Though we normally stress the fun aspects of math for young learners, we know a lot of parents are concerned, and maybe a bit confused, about the new Common Core math standards. Anu Malipatil, a math curriculum expert who’s been advising us on Common Core, stepped up to explain these new standards and the related drop in test scores.
So what’s all the hoopla in the news about Common Core standards? Last week, New York State announced results for the new Common Core-aligned state tests in Math and English Language Arts (ELA) for grades 3-8. The data showed a big drop in student proficiency rates compared to previous years’ results, leading to a slew of information that can be tough to wade through. Indeed, the results showed that New York City, where only 26.9% of students were proficient in Math and 26.4% in ELA, has its work cut out for it if it is going to prepare its students to be career and college-ready. For Bedtime Math subscribers and readers, we’ll lay out what led to the drop in scores so that parents and educators can have a clear picture of just what the new scores mean.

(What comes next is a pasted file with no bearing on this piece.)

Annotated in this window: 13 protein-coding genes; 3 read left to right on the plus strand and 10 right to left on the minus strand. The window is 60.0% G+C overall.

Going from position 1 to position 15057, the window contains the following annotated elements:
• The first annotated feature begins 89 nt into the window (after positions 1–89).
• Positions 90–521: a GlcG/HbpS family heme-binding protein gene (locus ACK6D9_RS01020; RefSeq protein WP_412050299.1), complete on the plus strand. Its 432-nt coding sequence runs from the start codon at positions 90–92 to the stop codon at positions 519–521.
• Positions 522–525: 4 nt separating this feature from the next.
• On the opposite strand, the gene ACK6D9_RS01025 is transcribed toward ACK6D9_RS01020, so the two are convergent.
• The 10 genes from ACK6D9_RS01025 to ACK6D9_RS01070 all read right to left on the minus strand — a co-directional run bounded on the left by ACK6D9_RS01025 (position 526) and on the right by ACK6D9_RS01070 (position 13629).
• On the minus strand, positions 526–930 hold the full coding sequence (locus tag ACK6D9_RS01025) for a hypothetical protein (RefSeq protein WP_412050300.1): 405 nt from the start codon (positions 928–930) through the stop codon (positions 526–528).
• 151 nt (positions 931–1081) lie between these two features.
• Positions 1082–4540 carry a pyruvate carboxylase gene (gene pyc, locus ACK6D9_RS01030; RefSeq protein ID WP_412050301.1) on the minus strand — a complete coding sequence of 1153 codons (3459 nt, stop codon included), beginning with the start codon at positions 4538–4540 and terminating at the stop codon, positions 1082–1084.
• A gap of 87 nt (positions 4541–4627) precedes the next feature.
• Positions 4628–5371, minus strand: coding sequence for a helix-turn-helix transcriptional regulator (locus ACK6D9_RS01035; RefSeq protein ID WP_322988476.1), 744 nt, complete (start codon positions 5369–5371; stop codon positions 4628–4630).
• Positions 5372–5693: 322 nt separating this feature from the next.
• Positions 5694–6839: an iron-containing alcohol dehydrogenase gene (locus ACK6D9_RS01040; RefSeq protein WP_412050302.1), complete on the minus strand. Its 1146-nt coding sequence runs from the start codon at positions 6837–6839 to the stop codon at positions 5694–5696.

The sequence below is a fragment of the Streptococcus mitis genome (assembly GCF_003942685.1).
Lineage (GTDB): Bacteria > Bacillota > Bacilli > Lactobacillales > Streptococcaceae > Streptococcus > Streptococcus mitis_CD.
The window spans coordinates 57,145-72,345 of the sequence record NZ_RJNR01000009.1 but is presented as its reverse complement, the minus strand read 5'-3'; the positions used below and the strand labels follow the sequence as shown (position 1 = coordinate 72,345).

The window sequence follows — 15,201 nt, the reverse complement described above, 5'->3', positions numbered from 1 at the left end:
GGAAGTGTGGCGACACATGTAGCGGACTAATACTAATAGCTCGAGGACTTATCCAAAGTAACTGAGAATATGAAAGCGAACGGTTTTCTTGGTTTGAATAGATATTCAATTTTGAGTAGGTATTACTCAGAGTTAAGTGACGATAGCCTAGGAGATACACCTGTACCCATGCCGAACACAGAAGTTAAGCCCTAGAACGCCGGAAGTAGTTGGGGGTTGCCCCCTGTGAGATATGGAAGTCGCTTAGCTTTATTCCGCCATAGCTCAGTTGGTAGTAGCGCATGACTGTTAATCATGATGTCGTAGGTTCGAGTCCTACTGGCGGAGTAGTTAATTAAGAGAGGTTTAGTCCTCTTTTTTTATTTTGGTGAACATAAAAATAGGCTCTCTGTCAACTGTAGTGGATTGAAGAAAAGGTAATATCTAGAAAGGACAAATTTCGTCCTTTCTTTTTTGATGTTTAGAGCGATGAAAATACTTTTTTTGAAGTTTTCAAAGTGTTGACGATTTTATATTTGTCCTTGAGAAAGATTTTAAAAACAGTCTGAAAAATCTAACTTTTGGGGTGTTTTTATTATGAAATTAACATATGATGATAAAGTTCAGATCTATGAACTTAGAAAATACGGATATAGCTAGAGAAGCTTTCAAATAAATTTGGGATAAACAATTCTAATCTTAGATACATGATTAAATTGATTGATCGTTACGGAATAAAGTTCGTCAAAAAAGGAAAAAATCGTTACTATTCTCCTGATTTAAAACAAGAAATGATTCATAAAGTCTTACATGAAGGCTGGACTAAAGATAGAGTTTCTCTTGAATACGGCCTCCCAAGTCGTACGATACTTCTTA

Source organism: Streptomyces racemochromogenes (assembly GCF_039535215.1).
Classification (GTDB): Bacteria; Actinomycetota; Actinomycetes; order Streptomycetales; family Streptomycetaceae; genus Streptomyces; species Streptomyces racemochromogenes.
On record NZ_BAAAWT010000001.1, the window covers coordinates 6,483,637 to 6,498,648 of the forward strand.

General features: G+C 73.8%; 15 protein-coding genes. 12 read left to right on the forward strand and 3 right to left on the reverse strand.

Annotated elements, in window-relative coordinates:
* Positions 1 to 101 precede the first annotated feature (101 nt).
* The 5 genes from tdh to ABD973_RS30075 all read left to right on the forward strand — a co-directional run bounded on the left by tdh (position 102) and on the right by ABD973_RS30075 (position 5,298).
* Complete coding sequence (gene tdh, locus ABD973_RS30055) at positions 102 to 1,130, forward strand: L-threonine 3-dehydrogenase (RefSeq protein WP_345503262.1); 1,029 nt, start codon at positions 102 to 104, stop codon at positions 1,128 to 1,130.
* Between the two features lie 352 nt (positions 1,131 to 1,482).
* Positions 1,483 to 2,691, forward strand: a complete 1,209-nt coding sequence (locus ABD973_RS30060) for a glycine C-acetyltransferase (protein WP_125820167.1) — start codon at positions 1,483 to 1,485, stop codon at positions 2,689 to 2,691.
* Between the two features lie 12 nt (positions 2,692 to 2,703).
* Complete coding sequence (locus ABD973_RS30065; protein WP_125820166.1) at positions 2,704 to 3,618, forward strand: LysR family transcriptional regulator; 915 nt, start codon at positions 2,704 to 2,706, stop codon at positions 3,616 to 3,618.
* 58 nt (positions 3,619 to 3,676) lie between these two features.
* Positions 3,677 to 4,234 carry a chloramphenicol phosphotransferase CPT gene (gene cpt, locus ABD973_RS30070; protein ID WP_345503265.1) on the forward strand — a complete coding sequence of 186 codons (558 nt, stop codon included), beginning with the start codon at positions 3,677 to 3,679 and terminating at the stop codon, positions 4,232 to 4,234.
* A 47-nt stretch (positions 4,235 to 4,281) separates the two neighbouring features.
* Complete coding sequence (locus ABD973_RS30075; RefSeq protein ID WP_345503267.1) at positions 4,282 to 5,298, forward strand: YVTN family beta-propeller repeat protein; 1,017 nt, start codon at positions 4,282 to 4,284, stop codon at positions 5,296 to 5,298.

Up until now, students have been passing state tests with relatively high rates of proficiency. Passing the state test in previous years meant students were on track for high school graduation. There was a mismatch, however, in the level of difficulty on those state tests and what was expected from those students once they arrived in college. Nearly eight out of 10 high school graduates were unprepared for the coursework at the university level, which forced them to enroll in remedial classes.
As a result of this mismatch, New York and 44 other states adopted the Common Core State Standards. These research-based standards articulate grade-level expectations that aim to prepare students to be successful in college and their careers, and to compete globally. The Common Core Math Standards demand deeper conceptual understanding of fewer key topics, more sophisticated mathematical reasoning, critical thinking, and problem solving. These changes represent a drastic shift from old standards that covered a variety of topics in each grade level at a surface level. More rigorous standards mean more rigorous assessments, and these re-designed, more difficult assessments led to lower scores for the vast majority of schools across the state.
For more information on how to better prepare your students for the challenges of the Common Core Math Standards, start by checking out the performance tasks posted at Illustrative Mathematics, at www.illustrativemathematics.org.
If you have questions about this, please leave them in the comments below and we will try to address them in a future post.